Below is a list of common wargaming scales. This is not a comprehensive list but is instead one that represents the majority of tabletop gamers. As size decreases the number of miniatures on the battlefield often increases. Terrain at 6mm is much easier to store than 28mm terrain and individual miniatures may cost less based on their size. Some games are limited to specific scales while others are more freeform. These are all important points to keep in mind while choosing what scales you prefer to work in.



Often interchangeable with 28mm this scale came about as an alternative to 28mm as mentioned above. Often placed on the same size bases as 28mm, 32mm miniatures tend to have slightly more detail and sometimes have bigger details making them easier to paint.
This scale has also been embraced by the 3D printing community, with many releases meant for resin printing being in this scale.

32mm is great for tabletop RPGs and skirmish games but can occasionally be seen in mass battle games as well.



The most popular scale in wargaming. Often, when miniatures are referenced without a specific scale they are in this category. 28mm miniatures provide excellent detail for their size. Because of its popularity there are hundreds of companies, from one person shops all the way up to large corporations, that produce 28mm miniatures. In this category you will find almost every genre and time period represented and if you can not find a specific miniature in this scale there is a chance it just simply doesn’t exist in any other scale as well.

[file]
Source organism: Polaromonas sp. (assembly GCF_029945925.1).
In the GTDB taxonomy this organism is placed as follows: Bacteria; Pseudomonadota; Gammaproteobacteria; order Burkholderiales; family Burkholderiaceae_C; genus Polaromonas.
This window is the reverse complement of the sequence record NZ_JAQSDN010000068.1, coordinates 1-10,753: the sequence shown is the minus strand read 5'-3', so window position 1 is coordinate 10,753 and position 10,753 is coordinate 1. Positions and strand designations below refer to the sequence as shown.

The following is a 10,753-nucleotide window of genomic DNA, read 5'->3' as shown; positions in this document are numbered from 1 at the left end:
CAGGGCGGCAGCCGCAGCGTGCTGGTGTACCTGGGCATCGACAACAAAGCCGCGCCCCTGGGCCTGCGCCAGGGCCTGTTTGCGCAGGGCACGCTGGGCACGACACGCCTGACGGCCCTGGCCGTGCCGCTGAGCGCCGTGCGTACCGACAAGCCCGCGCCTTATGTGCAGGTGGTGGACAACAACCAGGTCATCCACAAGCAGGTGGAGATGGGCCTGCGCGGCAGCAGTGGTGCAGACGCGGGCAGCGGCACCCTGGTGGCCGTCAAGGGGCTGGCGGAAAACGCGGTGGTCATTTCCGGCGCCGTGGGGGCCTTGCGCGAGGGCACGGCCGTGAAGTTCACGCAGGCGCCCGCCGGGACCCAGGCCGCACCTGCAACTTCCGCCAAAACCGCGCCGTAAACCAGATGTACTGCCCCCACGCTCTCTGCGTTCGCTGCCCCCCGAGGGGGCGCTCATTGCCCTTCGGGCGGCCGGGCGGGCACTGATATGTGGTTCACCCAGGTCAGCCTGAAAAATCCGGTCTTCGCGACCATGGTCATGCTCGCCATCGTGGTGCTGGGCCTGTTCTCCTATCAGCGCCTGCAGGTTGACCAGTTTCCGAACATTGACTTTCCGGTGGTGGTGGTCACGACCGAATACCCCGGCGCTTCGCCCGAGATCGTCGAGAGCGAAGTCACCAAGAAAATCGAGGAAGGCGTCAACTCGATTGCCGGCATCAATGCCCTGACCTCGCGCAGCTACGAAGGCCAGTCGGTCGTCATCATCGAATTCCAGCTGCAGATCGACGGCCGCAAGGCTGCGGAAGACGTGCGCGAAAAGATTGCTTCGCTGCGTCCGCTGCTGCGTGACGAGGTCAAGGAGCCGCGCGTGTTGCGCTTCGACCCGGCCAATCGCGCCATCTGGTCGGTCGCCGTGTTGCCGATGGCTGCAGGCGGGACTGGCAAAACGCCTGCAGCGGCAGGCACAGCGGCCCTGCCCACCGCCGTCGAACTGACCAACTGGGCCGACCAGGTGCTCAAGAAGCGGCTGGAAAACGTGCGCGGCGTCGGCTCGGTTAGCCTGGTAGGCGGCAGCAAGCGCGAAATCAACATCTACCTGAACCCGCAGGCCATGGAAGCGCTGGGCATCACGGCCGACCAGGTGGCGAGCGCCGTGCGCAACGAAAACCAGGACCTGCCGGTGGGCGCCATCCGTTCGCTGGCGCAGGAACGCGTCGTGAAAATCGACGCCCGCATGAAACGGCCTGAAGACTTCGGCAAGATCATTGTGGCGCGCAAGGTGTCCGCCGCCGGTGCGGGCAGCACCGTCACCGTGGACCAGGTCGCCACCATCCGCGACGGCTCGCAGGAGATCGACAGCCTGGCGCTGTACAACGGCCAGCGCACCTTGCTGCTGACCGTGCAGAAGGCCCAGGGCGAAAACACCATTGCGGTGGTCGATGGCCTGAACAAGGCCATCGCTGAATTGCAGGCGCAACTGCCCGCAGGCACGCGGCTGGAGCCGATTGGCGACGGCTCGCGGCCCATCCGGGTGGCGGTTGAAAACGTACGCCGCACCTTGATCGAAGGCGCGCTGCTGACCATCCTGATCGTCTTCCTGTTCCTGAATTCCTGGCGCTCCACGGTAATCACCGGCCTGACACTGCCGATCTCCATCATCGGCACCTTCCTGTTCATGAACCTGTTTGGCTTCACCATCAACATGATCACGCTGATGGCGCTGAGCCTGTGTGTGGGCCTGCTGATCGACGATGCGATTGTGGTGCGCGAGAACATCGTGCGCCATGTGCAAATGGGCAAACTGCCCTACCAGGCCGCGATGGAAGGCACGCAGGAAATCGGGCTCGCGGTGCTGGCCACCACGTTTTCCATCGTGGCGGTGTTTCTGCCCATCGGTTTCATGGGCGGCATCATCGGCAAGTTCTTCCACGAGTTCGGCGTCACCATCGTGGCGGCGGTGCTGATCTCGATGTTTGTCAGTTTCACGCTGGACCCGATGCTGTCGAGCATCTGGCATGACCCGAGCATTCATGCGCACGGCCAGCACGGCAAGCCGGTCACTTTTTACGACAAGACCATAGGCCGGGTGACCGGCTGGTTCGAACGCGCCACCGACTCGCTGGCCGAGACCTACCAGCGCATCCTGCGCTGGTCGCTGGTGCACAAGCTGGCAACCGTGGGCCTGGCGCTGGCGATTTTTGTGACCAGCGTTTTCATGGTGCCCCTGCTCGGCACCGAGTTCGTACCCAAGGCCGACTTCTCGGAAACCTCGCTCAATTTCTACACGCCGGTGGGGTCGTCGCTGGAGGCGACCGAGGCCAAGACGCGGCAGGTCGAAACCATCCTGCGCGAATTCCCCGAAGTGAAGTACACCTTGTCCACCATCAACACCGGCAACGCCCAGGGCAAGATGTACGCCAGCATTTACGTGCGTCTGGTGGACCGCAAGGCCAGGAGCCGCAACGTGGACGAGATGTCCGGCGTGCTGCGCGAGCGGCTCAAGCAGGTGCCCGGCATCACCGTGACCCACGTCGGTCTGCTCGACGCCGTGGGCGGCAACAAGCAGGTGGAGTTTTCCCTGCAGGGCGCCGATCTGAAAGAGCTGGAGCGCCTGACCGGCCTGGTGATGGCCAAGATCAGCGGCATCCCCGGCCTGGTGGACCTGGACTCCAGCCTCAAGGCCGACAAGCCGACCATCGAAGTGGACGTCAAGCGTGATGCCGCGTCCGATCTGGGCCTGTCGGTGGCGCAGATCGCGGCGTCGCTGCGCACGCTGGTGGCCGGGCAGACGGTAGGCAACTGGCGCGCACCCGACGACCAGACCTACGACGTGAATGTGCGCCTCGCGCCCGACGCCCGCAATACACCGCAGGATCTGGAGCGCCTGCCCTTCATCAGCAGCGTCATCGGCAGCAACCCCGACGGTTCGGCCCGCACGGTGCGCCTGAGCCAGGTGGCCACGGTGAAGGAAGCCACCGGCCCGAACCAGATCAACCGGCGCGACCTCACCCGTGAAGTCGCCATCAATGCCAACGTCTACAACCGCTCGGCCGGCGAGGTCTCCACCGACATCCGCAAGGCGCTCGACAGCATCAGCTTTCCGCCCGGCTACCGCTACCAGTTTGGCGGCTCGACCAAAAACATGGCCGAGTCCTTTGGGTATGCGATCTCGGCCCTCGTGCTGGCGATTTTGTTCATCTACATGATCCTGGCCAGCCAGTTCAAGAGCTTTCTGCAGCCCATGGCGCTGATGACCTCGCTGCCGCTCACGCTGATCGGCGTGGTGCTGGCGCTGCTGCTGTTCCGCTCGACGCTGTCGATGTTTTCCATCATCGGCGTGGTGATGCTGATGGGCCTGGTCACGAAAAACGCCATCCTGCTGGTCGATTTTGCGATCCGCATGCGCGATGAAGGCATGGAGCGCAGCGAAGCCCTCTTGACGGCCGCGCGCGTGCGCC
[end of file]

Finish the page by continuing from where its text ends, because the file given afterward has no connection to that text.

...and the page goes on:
28mm is perfect for almost every type of tabletop gaming.



Often regarded as 2nd place in the miniature scale world but with the increase in popularity of games like Battletech (6mm scale) and with 32mm being adopted by more and more by 28mm players this scale has seen its popularity wane. With new releases coming out monthly this is still a popular scale but it has seen a bit of a slump in recent years. 15mm miniatures often have the same scale creep issues that 28mm miniatures do with most modern 15mm miniatures being closer to a 16-18mm scale. You can find historical, fantasy and scifi miniatures in this scale.

On first glance 15mm miniatures may seem small and too hard to paint, but these miniatures often have exaggerated detail with nothing smaller than the details on your typical 28mm miniature. This means that 15mm miniatures are often easier to batch paint with an average painter able to finish 4-5 15mm paint jobs in the same time it would take them to paint a single 32mm or 28mm miniature.

15mm miniatures are often the smallest you will see in skirmish style games and RPGs. They lend themselves very well to mass battle games and are a budget and space friendly alternative to bigger scales with terrain in this scale taking up roughly half the space. 15mm miniatures are often sold in packs of between 4 and 8 miniatures for roughly the same price as a single larger miniature.